Innovations: did I miss something?

BiofuelsDigest, the world’s most widely read biofuels daily, as they proudly claim, concluded in May this year that ‘The pace of invention and change is just too strong … to highlight annual or even quarterly or monthly rankings and summaries of significant product and service advances.’ That was why they announced to ‘… going to be tracking these on a weekly basis to keep pace with the changes.’

Innovations are rare. Photo: Lovu Forever.

The tremendous pace of change and innovation is often referred to by different parties and at different occasions. But is it true? Visiting several bio-based conferences leaves one somewhat confused because of the evident shortage of new developments. Do these conferences miss something?

A development does not represent an advantage right away

The first overview of the top 10 innovations for the week of May 2nd published by BiofuelsDigest actually included ten news articles about ongoing research and development already known by people involved in the specific fields of interest. Among the subjects: biobased hydrogen production by microbial cells, Artificial Intelligence using satellite imagery, a biobased firefighting water additive and seaweed.

Judging from its first innovation overview, BiofuelsDigest does what it should be doing: publishing articles about new developments that later-on could, or could not result in valuable applications. Describing such developments as an ‘innovation’, however, is premature. Even valuating such developments as ‘…significant product and service advantages’ can be over-the-top when such developments have not yet proven themselves.

Trees in fog
Can we still see the wood? Photo: Brian Lary.

Can you see the wood for the trees?

In fact there only will be a limited number of innovations. The transistor was an innovation, the imaging sensor, the cell phone, the Internet. BiofuelsDigest is right in that there is a tremendous amount of research going on around the world, resulting in many new developments. But a development doesn’t always become an innovation.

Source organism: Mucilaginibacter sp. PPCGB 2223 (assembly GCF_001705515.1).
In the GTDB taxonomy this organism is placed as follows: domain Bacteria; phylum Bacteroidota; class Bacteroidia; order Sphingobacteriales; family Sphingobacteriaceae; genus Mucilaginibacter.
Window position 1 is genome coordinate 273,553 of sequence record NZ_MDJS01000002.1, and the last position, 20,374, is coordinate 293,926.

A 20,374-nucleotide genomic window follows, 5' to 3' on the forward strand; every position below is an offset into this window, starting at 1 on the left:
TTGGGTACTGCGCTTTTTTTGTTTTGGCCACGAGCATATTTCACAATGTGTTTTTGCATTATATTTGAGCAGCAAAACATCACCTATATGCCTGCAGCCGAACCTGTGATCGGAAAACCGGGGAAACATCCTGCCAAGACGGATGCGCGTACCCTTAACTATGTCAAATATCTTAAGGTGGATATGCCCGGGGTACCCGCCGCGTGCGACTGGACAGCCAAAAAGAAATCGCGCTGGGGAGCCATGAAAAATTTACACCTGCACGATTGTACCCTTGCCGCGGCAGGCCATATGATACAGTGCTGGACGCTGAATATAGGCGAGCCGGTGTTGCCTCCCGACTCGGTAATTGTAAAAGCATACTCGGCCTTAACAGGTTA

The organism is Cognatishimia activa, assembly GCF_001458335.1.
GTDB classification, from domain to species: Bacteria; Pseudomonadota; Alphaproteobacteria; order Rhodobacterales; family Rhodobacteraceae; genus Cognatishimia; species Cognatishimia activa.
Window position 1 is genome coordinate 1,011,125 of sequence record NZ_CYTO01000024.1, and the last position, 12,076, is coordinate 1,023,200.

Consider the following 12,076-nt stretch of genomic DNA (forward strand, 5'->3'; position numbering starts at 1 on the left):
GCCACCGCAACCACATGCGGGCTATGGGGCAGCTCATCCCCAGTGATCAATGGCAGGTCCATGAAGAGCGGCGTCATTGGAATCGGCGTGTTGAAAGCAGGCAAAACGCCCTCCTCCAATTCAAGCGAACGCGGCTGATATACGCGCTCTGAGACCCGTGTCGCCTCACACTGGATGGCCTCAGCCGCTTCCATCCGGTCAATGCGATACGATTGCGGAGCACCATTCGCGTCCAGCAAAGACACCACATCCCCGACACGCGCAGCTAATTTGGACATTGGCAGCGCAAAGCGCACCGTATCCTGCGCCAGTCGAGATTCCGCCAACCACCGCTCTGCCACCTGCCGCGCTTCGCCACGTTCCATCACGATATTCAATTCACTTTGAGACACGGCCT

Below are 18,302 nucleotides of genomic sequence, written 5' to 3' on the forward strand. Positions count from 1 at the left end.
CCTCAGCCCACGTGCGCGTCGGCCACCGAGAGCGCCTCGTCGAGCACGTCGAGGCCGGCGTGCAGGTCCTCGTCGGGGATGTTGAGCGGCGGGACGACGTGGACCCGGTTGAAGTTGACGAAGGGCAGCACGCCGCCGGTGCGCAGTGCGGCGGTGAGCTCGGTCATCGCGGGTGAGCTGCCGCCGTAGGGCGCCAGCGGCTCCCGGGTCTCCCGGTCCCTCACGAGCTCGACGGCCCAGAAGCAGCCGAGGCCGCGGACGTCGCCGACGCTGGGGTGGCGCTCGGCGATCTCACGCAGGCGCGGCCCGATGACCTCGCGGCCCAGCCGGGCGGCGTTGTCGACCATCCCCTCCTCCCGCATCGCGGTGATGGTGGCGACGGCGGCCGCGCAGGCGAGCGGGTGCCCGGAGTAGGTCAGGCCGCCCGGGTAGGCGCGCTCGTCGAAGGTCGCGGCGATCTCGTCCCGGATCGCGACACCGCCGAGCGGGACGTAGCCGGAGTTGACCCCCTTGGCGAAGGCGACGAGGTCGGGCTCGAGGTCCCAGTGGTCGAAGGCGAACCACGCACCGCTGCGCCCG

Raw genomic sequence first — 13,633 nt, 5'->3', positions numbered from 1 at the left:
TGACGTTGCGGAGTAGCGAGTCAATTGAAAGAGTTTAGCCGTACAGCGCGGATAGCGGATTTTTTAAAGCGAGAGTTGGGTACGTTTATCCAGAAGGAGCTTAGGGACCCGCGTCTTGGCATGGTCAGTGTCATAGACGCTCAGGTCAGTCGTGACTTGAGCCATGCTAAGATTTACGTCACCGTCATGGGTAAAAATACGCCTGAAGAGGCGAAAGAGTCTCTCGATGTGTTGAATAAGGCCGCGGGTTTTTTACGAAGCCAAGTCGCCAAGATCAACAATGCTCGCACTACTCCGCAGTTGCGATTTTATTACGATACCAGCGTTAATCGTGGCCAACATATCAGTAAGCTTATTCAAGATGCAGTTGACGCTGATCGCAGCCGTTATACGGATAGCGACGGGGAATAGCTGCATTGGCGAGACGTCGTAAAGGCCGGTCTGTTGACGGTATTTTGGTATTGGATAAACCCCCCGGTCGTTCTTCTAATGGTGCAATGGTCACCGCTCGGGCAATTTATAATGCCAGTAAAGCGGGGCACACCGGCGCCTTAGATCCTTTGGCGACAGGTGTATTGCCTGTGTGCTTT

Most new developments involve a smart application of an innovation. Conferences don’t miss many innovations. They will miss loads of developments and applications, but that does not matter. Delving into the tremendous amount of new developments may easily leave you dazzled. Instead, conferences evaluate the feasibility and newness of developments and applications, next to scientific peers, news agencies, the market and the public.

More background on innovations, please!

From a bio-economy viewpoint, it can even be argued that there are far too few innovations. Synthetic Biology probably is an innovation, and as such shouldn’t be disregarded. And, there are smart applications of technology from other fields of interest being not bio-based at all. However, this does not seem to be enough to help the bio-economy flourish. Claiming that there is a wealth of new developments in the bio-economy is besides the truth, also because many of these developments involve more of the same. News bodies like BiofuelsDigest could add much more value by explaining how new developments could contribute to the further expansion of the bio-economy.

Also published on Wijnand’s personal blog.

Interesting? Then also read:
Conferences: old wine in new bottles
Innovation is ‘Chefsache’
Innovative materials: designers often better understand their value

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